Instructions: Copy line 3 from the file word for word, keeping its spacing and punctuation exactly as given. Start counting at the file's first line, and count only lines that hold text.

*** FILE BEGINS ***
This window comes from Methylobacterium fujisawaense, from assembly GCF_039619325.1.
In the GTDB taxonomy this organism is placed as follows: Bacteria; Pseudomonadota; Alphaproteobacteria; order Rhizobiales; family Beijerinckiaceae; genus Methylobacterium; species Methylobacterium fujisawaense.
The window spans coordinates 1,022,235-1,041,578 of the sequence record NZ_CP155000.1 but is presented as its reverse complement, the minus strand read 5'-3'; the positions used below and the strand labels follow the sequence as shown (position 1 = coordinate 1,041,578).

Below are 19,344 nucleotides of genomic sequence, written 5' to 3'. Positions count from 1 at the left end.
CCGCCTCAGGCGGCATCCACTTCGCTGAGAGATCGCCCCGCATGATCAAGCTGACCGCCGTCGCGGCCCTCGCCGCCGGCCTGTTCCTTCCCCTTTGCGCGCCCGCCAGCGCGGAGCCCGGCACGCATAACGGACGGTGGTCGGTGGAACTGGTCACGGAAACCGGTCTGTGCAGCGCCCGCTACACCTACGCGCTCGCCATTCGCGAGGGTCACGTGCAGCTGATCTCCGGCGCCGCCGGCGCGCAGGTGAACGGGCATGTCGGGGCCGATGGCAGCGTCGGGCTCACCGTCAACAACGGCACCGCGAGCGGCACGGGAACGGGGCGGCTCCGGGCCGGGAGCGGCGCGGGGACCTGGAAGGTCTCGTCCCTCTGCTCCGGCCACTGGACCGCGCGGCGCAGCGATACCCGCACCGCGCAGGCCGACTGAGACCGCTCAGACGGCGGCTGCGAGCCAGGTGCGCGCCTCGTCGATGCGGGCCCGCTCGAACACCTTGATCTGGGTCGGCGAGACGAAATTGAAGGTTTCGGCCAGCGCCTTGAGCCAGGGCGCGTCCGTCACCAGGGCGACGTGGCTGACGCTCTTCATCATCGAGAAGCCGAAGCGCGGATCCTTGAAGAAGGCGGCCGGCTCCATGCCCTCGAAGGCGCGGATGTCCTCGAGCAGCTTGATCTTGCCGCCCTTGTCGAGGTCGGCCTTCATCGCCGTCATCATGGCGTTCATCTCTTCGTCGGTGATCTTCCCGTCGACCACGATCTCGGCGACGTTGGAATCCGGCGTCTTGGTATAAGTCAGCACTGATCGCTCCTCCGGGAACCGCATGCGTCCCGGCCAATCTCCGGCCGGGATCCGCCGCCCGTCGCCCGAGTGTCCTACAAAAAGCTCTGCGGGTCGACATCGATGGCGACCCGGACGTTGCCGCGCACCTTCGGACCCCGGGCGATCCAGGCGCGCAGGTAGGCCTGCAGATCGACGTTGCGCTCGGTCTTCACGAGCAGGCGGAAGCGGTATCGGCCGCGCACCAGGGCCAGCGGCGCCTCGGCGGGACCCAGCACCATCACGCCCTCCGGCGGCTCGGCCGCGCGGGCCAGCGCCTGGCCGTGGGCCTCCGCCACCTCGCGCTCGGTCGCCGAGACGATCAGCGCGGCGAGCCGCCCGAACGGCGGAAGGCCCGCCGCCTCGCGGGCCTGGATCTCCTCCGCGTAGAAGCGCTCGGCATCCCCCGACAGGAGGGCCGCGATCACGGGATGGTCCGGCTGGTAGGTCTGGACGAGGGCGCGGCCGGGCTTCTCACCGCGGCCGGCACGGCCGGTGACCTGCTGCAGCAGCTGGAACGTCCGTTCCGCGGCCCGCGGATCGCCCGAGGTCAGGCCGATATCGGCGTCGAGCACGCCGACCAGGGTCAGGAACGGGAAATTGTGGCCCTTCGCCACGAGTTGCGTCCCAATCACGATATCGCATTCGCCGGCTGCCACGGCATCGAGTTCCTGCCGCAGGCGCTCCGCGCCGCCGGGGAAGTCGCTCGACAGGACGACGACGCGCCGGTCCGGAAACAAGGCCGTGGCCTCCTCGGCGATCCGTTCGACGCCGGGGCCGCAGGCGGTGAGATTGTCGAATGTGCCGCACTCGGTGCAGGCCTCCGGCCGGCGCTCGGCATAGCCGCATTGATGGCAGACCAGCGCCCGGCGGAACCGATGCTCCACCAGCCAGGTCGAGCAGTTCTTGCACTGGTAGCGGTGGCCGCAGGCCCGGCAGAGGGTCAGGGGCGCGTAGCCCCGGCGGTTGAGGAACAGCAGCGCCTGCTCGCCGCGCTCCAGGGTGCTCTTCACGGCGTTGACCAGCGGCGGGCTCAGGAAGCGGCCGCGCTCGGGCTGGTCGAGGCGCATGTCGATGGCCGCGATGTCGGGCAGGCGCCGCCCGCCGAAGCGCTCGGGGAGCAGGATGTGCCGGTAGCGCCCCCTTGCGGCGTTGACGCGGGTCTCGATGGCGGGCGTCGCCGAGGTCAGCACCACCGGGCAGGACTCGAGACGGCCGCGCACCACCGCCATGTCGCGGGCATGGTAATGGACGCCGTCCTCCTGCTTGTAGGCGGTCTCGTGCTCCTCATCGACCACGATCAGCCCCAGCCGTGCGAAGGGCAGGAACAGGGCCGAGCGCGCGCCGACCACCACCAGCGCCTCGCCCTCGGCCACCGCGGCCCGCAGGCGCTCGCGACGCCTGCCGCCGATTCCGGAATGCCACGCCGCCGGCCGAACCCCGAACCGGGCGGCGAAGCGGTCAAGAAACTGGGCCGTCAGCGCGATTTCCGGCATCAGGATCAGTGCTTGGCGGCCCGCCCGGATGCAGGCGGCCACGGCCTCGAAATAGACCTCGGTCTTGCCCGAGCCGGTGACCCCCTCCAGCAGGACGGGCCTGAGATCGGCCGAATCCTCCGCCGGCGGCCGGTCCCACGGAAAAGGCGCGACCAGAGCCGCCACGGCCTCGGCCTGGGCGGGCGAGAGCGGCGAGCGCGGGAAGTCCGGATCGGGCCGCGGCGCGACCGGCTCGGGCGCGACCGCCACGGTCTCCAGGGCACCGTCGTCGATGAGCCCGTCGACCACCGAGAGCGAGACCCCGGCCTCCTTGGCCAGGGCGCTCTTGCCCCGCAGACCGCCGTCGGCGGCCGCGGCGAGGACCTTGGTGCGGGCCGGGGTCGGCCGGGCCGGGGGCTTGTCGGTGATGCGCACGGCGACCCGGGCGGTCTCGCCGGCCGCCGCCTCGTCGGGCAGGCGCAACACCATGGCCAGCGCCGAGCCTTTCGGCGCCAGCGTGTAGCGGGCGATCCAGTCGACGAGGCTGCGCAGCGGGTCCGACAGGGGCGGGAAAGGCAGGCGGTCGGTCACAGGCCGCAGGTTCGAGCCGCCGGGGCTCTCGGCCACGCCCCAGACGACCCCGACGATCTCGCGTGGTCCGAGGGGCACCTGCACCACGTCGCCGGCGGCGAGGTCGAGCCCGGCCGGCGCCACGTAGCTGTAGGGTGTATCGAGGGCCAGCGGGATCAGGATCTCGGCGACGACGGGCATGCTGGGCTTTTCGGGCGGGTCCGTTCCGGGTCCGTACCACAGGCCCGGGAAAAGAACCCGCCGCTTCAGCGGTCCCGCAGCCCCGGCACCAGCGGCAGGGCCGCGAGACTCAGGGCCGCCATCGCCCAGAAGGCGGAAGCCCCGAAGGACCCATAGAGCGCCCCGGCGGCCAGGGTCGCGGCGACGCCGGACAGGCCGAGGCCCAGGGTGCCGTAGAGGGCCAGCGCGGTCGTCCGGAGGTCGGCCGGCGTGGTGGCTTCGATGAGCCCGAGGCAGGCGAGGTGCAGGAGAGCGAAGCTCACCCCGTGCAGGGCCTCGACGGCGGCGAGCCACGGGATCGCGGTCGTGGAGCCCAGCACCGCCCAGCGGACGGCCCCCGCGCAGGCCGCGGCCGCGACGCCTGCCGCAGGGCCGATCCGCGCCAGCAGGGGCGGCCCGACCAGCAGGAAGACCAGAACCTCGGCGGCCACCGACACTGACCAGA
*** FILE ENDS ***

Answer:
The window spans coordinates 1,022,235-1,041,578 of the sequence record NZ_CP155000.1 but is presented as its reverse complement, the minus strand read 5'-3'; the positions used below and the strand labels follow the sequence as shown (position 1 = coordinate 1,041,578).